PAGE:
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Saturday, November 22, 2014 |  Madison, WI: 43.0° F  Fog/Mist
The Daily

FOOD AND DRINK

Freddy Valentine's Public House is a hearty and homey dining option in Spring Green

One of the best things about living in Madison is the fact that we're day-trip close to ethereal Spring Green. Even that ripe name has a pastoral whiff to it. And if one of the Midwest's artiest villages wasn't already alluring enough, given American Players Theatre, Taliesin and the venerable General Store, it now flaunts something Madison doesn't. That's Arcadia Books, which is everything a perfect bookstore should be and a reminder of what we lost when Borders closed. The only thing that's been missing from Spring Green has been ambitious restaurants that live up to the area's blooming frame of farms. >More
 Isthmus in the Kitchen: Grilled trout from Metcalfe's Market and Garden To Be (video)

We step outside the kitchen this week with a trip to Garden To Be for some grilling with Metcalfe's Market Chief Food Officer Leah Caplan. >More
 My eat-local challenge: Four weeks of exclusively regional food

Over the last decade, food has become a national pastime. It's even become a spectator sport. Television shows like Iron Chef and Chopped captivate millions of viewers, turning once obscure chefs into full-blown celebrities. An entire generation is growing up "foodie," dining out constantly, reviewing restaurants on blogs and taking photo after photo of it all. >More
 Three books for the locavore cook

By far my favorite book for reproducing the flavors of Wisconsin's terroir is Brett Laidlaw's beautifully written Trout Caviar: Recipes from a Northern Forager (Minnesota Historical Society Press). In it he forages, fishes and finds paradise while living in a little cabin in Dunn County. I stayed up late reading this edible homage to Wisconsin rivers and fields from cover to cover. >More
 Fermentation Fest a unique blend of art and agriculture

Fermentation Fest, which takes place in Reedsburg Oct. 12-21, is a unique combination of art and agriculture, set in Wisconsin's driftless region. "It's our mission to reintegrate art and agriculture," says Donna Neuwirth, executive director of Reedsburg's Wormfarm Institute, which sponsors the fest. She notes that culture is even inside the word "agriculture," and that the two are intertwined, even though modern society sees them as disconnected. >More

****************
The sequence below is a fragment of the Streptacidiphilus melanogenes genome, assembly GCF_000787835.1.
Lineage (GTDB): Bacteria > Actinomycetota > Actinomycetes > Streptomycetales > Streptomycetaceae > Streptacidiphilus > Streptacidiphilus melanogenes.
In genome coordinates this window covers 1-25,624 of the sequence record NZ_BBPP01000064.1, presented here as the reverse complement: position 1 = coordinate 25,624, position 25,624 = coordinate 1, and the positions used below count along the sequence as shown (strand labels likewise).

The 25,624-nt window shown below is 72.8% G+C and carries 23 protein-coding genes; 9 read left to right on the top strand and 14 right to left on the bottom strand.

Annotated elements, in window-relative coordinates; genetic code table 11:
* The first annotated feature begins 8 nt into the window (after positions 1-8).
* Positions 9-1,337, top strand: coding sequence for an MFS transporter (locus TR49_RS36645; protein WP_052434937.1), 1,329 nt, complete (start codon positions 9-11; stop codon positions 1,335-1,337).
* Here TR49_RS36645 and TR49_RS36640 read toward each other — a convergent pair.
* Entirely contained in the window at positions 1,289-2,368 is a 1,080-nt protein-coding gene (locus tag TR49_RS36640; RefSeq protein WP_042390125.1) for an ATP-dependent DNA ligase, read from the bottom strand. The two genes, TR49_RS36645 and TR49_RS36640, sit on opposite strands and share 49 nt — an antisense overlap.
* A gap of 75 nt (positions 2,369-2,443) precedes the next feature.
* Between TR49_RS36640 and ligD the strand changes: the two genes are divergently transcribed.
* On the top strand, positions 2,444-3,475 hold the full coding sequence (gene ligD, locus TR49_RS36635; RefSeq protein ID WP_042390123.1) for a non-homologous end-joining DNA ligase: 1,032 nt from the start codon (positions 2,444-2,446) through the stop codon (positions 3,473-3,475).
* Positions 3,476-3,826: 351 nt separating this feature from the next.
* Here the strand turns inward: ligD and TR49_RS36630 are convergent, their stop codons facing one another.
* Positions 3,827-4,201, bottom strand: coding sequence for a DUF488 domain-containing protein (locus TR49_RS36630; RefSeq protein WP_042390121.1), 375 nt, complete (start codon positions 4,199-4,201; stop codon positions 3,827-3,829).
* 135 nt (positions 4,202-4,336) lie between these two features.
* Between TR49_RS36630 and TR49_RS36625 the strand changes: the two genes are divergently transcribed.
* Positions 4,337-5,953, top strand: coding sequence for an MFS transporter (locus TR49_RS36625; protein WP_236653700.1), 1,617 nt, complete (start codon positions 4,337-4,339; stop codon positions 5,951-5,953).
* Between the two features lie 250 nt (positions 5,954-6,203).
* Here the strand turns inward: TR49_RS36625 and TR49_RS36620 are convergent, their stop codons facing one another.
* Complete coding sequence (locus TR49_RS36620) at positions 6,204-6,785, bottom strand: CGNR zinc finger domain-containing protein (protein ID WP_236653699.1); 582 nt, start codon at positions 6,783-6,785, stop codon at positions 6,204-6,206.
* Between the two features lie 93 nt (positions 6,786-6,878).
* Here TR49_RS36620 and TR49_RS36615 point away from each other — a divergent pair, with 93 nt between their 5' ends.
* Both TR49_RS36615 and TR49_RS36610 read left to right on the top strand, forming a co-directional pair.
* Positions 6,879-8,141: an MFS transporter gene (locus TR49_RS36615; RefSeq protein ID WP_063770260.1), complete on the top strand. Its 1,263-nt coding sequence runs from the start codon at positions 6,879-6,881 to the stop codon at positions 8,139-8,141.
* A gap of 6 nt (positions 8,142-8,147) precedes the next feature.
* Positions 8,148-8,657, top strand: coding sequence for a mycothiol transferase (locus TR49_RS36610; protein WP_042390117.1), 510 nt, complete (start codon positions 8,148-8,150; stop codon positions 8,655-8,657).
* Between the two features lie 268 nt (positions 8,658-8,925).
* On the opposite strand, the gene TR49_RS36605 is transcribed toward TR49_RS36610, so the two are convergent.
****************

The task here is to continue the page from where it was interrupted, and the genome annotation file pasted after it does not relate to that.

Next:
Madison food cart 2012 rankings embrace FIB's, popcorn carts

The food cart rankings for 2012 have been compiled and Madison has a new name at the top of the charts: FIB's Fine Italian Beef and Sausage. Last year's #1 ranking cart was Ingrid's LunchBox, a long-time city favorite, especially for her Dane County Farmers' Market breakfasts. However proprietor Ingrid Rockwell announced her retirement from the cart last August. >More
 Jordandal Cookhouse is a unique takeout deli

Carrie Johnson said it, and it's true: This is not something most farmers do. Johnson, owner of Jordandal Farms (along with her husband, Eric, and business partner Matthew Walter), knows most farmers don't set up a storefront for selling frozen meats 30 miles from the farm. Most farmers don't make pizzas. And most farmers definitely don't open a takeout cafe to serve lunch and dinner to locals and nearby hotel patrons. >More
 The Cider Farm near Blanchardville is a dedicated hard cider orchard

With the resurgence of interest in hard cider, there's a return of interest in cider apples. Enter Deirdre Birmingham and The Cider Farm. Located near Blanchardville in southwestern Wisconsin, it is an organic orchard dedicated to growing apples truly meant for hard cider. Apples you've probably never heard of, like the Ellis Bitter, Tremlett's Bitter, Dabinett, Chisel Jersey, Akane, Redfield. >More
 Lane's Bakery to reopen at Villager Mall

People lined up out the door this morning for what they thought might be the last kringle they'd ever buy from Lane's Bakery. But it turns out that won't be the case. Chuck Lane, who has run the bakery with his brother, Mike, since their dad retired about 10 years ago, signed a lease Thursday for a new store just down the road at the Villager Mall. >More
 It could be time for Limburger to make a comeback

"Our customers are, on average, about 76 years old," says Myron Olson, "but they will swim a river and climb a mountain to get Limburger cheese." Olson is the manager of Monroe's Chalet Cheese Co-Op, the only cheesemaker in the United States currently producing the foil-wrapped, aromatic bricks known as Limburger. He was kind enough to lead me through a tour of the place, where approximately 450,000 pounds of Limburger is produced annually. >More
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